Whatever the age, that first-day-of-school vibe never loses its power. Even for preschoolers – perhaps especially – the full immersion in an unfamiliar environment filled with people who aren’t family can be a shock to the system. It’s here when a child’s social development begins, so the choice of early childhood care is crucial.
As the school year kicked off at Little Zak’s Academy locations all around Sydney earlier this year, first day jitters were out in force – and not just among the kids. For Richard Bell, who joined the company as CEO and equity partner in June 2020, the start of the school year was both a fresh start and a bench test for his vision for the future of the early learning centre group. “Coming in fresh to a new sector is always challenging,” he admits. “But I’m really proud of what we have achieved.”
“First and foremost, children and families are front of mind for us.”
Child care may seem like a world away from the business and investment circles in which Richard built his career, but education is the common link. In 2015, he founded Business Leaderz Group, a boutique investment and advisory firm intended to invest in and drive growth of private companies.
“BLG has been responsible for a number of skyrocket growth businesses,” Richard says. One of these companies was gym chain Fitstop, which places an emphasis on empowering franchisees in order to stand out in their field. Since 2016, 81 Fitstop locations have been established across Victoria and Queensland. “When I come into a business, my passions are really around how we can take the brand to the next level. That’s what we did with Fitstop, and after that came Little Zak’s.”
Founded in 1993 by Egyptian migrant Maged Zaki, Little Zak’s Academy quickly expanded beyond its suburban Sydney origins to cover the entire Greater Sydney region. At its core, it focuses on the Early Years Learning Framework principles of Being, Belonging and Becoming. Kids can engage in activities as diverse as yoga and language lessons, cooking and soccer. Little Zak’s Prep School is designed as a bridge between early childhood education and kindergarten.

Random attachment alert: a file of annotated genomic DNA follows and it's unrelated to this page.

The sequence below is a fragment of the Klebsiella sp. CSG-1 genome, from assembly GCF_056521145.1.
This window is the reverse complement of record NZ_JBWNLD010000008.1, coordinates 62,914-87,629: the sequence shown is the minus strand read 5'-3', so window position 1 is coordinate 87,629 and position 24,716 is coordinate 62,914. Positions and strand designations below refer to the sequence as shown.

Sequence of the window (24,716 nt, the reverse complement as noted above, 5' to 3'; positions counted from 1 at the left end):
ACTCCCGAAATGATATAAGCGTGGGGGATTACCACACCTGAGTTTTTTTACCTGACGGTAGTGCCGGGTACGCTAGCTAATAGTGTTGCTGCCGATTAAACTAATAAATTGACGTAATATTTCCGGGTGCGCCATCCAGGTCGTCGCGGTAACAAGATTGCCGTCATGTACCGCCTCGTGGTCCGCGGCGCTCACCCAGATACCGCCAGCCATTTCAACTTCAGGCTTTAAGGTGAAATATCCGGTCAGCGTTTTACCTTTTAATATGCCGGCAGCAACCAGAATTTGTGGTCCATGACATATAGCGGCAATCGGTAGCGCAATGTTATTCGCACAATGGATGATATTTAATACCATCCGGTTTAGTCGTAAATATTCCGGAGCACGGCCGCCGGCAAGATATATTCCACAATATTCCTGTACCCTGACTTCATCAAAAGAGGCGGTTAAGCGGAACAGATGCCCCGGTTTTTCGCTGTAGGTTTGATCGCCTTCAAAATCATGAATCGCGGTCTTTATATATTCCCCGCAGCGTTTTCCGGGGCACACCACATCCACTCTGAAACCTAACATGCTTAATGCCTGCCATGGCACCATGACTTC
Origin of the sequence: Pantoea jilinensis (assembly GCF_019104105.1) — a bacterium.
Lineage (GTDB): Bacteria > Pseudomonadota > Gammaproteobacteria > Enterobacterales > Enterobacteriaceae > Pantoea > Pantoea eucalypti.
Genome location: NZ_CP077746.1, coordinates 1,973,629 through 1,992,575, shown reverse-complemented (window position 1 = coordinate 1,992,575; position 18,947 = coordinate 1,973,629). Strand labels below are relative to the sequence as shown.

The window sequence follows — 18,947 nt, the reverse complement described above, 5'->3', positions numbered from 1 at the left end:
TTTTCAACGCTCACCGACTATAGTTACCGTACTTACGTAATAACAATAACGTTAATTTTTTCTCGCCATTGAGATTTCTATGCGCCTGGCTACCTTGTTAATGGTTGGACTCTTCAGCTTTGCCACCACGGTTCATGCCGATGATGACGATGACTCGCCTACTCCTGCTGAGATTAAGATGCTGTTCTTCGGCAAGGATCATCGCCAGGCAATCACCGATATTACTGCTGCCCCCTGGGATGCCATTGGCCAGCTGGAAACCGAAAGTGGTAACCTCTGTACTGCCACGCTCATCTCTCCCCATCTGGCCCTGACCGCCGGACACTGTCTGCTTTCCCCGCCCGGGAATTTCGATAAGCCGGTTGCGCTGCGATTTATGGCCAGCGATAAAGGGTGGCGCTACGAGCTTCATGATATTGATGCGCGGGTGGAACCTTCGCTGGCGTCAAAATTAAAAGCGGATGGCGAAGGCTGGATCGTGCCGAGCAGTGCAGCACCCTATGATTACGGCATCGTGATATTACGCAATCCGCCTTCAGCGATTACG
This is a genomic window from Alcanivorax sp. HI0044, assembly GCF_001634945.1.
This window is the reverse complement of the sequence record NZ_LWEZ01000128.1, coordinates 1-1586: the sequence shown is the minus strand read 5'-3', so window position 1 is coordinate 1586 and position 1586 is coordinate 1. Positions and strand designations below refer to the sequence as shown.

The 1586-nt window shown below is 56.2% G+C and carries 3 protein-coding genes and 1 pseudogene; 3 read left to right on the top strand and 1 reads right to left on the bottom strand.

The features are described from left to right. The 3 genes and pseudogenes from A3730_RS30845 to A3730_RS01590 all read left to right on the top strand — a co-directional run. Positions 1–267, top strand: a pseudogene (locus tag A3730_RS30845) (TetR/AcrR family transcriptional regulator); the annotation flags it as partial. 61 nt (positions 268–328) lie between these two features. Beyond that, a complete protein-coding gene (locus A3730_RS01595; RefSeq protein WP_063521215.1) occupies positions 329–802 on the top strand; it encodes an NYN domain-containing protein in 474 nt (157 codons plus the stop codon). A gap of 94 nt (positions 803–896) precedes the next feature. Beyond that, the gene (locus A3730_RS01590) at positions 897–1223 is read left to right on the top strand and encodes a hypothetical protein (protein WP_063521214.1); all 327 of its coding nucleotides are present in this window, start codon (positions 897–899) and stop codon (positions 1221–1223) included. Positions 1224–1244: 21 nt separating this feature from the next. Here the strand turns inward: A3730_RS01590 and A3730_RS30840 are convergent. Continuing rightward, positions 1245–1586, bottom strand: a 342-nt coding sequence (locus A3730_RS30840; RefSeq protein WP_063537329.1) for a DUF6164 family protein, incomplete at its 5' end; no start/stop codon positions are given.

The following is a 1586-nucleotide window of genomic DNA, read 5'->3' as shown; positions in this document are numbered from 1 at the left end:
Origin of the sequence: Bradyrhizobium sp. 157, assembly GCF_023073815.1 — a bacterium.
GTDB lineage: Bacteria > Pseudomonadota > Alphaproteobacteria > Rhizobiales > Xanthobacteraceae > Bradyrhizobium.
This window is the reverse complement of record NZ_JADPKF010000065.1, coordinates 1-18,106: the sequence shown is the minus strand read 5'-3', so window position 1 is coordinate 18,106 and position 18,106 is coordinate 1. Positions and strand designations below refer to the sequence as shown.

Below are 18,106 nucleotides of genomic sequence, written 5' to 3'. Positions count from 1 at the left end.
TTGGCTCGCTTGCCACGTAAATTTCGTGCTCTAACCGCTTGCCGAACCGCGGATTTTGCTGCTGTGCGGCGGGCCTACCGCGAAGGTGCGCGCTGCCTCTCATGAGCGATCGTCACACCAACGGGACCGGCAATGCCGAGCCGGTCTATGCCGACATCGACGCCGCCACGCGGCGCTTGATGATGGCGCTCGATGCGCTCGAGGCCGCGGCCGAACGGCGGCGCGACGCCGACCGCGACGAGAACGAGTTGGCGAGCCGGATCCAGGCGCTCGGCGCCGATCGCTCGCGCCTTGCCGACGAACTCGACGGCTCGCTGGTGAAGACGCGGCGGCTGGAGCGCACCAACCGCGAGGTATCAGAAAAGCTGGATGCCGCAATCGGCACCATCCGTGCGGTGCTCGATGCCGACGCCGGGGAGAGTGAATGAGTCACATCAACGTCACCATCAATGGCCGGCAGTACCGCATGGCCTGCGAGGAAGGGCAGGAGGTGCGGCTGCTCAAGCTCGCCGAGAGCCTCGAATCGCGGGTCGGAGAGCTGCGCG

In 2008, Maged’s son Carlos joined his father to further expand the Little Zak’s brand. Given the heavily regulated nature of Australia’s childcare industry, strong business management was an important part of keeping operations running smoothly. Together, the pair began to place greater emphasis on how Little Zak’s Academy locations could better operate as a franchise. Carlos then established a co-ownership model that allowed managing partners to become even more involved with the business. Just over a decade later, Carlos approached Richard with plans for even greater growth. “They were very much from a childcare background; they’d worked a lifetime in the sector and built it from the ground up a super impressive achievement,” he recalls.
Carlos was looking to partner with a commercial CEO who had experience in franchising and co-ownership models, and rapid growth. “I could see a complementary partnership with Carlos; I knew we’d work well together,” Richard says. “And overlay that with franchising and co-ownership models, which is my background, and it was the perfect opportunity.”
To Richard, the chance to work with a solid family business with good core values was irresistible. “They’re incredibly well-rounded, well-operated childcare centres from both a child education perspective and a childcare perspective,” he explains. “My challenge was to work out how we could offer what Little Zak’s does so incredibly well to more communities, more families and more people.”
“Without sounding too corny, I have a life philosophy to build great businesses with great people who do great things.”
It’s a cause close to Richard’s heart. A father of three, he knows the importance of giving kids the best start they can possibly have. “That was front of mind for me,” he shares. “I’d never be able to build a company if I didn’t believe in the end product.” The added bonus of working with successful entrepreneurs like the Zakis only sweetened the deal. “They’ve done well over the years in building their empire.”
A year before he stepped into the CEO role, Richard spent time on the Little Zak’s advisory board. “You need trust for a venture like this, a strong relationship,” he insists. “Because that relationship was already there and because I knew the business and they knew me, we were able to get the deal done very quickly and start work.”